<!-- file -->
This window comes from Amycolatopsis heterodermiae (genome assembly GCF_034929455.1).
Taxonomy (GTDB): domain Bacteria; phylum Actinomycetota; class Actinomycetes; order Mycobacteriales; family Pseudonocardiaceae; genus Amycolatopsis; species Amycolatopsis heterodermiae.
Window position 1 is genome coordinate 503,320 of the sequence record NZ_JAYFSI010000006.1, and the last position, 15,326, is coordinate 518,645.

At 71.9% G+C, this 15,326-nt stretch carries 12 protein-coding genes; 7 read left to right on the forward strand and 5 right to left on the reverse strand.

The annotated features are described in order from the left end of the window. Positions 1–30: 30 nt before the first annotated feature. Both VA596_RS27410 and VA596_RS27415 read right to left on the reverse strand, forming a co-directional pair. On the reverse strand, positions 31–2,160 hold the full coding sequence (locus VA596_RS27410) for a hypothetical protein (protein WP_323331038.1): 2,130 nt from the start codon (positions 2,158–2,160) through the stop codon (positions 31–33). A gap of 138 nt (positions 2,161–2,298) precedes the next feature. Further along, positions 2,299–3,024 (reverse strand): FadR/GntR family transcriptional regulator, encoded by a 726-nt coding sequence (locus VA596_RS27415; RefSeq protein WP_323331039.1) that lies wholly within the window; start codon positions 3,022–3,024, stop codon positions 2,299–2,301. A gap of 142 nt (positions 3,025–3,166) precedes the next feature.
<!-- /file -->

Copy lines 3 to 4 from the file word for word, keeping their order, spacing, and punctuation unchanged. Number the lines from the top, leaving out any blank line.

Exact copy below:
Window position 1 is genome coordinate 503,320 of the sequence record NZ_JAYFSI010000006.1, and the last position, 15,326, is coordinate 518,645.

At 71.9% G+C, this 15,326-nt stretch carries 12 protein-coding genes; 7 read left to right on the forward strand and 5 right to left on the reverse strand.